THURSDAY: A spoof spy movie, The Girls From H.A.R.M., in its Bay Area premiere 8 p.m.

FRIDAY: Coke Sams' Existo (2001) posits a televangelist-ruled future 8 p.m.

MONDAY: "Silent Monday" offers Charlie Chaplin's comic melodrama The Kid (1921) 8 p.m.

TUESDAY: Zhao Li's reputedly bizarre Kung Fu From Beyond the Grave (Hong Kong, 1982) 8 p.m.


57 Post (near Market), 393-0100 and for information; phone or e-mail for reservations. $5. This cultural asset of long standing offers an April series on infidelity shown on projected video, with salon-style discussions to follow.

FRIDAY (April 18): William Wyler's intelligent Dodsworth (1936), with Walter Huston and Mary Astor 6:30 p.m.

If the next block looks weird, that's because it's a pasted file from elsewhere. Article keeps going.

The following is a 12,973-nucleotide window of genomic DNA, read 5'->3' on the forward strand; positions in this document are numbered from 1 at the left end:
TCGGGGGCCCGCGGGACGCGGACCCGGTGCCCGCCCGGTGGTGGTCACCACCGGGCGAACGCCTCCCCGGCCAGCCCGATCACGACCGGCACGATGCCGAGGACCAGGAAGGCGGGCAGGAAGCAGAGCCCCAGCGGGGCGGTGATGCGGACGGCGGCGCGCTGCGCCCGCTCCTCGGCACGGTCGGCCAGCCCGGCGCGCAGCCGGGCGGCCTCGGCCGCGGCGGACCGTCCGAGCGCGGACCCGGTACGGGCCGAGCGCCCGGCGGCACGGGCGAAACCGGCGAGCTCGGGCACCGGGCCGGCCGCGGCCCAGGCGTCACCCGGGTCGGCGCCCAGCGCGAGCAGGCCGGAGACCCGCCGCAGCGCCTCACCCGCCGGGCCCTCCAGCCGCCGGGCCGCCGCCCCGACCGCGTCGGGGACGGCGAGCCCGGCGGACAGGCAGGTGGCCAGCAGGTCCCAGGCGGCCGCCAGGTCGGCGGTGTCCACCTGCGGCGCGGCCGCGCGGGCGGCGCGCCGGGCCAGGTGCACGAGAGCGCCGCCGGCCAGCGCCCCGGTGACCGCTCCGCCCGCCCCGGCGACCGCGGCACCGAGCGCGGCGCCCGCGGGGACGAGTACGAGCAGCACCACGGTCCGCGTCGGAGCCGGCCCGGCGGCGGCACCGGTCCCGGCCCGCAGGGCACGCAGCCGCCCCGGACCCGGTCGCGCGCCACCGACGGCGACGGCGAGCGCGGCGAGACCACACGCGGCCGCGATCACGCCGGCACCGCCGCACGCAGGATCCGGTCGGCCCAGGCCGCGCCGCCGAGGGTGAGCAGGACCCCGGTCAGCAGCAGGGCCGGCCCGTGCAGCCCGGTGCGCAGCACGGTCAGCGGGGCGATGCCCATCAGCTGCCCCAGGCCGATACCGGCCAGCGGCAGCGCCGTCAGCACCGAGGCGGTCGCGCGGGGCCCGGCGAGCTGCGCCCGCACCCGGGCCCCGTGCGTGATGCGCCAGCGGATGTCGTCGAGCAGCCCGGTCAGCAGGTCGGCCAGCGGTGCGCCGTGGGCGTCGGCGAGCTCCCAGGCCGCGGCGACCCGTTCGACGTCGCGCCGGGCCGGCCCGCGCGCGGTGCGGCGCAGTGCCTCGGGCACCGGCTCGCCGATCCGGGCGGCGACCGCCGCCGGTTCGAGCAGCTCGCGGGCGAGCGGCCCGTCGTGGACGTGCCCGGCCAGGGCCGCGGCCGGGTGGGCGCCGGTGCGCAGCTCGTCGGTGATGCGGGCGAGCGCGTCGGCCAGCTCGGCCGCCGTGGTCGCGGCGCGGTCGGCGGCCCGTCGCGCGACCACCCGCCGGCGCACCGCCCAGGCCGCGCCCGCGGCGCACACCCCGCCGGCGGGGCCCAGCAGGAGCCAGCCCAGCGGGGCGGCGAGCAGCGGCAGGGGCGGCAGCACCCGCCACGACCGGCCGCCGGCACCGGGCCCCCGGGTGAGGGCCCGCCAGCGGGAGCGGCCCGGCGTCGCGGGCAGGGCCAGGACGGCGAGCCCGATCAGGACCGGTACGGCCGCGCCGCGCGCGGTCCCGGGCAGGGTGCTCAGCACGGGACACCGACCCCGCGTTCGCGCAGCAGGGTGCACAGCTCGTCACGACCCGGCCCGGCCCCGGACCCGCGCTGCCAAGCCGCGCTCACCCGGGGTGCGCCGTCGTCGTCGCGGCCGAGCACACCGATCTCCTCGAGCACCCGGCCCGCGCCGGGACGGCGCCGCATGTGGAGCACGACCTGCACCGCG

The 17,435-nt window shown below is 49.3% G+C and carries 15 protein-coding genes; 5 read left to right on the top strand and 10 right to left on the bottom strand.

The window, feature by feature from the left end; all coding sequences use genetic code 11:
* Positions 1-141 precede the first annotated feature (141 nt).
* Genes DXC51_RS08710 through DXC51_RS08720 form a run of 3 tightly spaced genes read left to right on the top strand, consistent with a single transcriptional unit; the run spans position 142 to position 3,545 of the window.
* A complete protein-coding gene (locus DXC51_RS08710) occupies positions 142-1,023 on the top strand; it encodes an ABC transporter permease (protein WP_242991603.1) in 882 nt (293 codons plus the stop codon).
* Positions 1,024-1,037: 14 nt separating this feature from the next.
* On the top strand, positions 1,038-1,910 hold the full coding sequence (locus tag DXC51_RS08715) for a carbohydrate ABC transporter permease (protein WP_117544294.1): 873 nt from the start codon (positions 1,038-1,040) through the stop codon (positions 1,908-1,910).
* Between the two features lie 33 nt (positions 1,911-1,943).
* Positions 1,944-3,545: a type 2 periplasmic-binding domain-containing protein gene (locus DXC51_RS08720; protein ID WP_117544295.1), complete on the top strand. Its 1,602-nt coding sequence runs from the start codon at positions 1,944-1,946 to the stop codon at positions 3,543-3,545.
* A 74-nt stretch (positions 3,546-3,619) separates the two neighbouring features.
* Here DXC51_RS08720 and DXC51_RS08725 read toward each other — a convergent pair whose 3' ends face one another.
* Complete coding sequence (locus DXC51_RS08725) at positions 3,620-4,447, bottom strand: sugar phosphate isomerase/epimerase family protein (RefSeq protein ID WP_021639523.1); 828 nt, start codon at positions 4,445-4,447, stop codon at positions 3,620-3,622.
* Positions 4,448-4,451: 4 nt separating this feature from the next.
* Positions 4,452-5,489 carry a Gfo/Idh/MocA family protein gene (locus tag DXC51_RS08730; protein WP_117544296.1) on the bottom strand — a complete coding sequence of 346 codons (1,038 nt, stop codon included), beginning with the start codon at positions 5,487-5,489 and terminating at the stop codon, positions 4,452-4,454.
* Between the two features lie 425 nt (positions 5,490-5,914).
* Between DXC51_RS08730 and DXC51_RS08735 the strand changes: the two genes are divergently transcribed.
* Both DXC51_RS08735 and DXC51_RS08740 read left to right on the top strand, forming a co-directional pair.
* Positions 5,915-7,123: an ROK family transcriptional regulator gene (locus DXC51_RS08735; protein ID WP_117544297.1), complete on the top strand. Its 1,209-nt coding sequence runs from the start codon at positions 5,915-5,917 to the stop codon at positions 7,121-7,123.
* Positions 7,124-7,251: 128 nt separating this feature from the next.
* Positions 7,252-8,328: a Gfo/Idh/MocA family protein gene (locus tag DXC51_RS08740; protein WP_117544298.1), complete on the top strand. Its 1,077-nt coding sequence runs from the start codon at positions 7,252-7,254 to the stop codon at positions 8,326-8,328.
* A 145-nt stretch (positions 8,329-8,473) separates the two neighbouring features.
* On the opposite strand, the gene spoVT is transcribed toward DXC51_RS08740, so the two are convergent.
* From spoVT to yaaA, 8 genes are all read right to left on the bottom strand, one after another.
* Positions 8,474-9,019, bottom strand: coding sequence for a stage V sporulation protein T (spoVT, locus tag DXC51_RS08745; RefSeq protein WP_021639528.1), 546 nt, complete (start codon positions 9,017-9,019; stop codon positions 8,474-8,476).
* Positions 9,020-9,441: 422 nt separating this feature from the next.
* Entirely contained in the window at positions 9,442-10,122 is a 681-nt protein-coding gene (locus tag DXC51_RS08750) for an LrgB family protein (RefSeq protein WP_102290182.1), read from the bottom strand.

Action Theater, Second Floor, 101 Fourth St. (at Mission), 369-6098. Sony hosts screenings of popular anime series from Bandai Entertainment this month. Free.

SUNDAY (April 20): A Ronin Warrior weekend screens episodes of the series about Earth's "last line of defense against Talpa and his supernatural army" continuously 11 a.m.-8 p.m.


601 Van Ness (at Golden Gate), 352-0810, This multiplex is only partly a "calendar house" rep theater. For the rest of the Opera Plaza's schedule, see our Showtimes page. $8.75.

WEDNESDAY & THURSDAY: Zhang Ke Jia's Unknown Pleasures (China, 2002). See Ongoing for more. Call for times.

FRIDAY THROUGH THURSDAY (April 18-24): Robert Schwentke's Tattoo (Germany, 2002). See Opening for review. Call for times.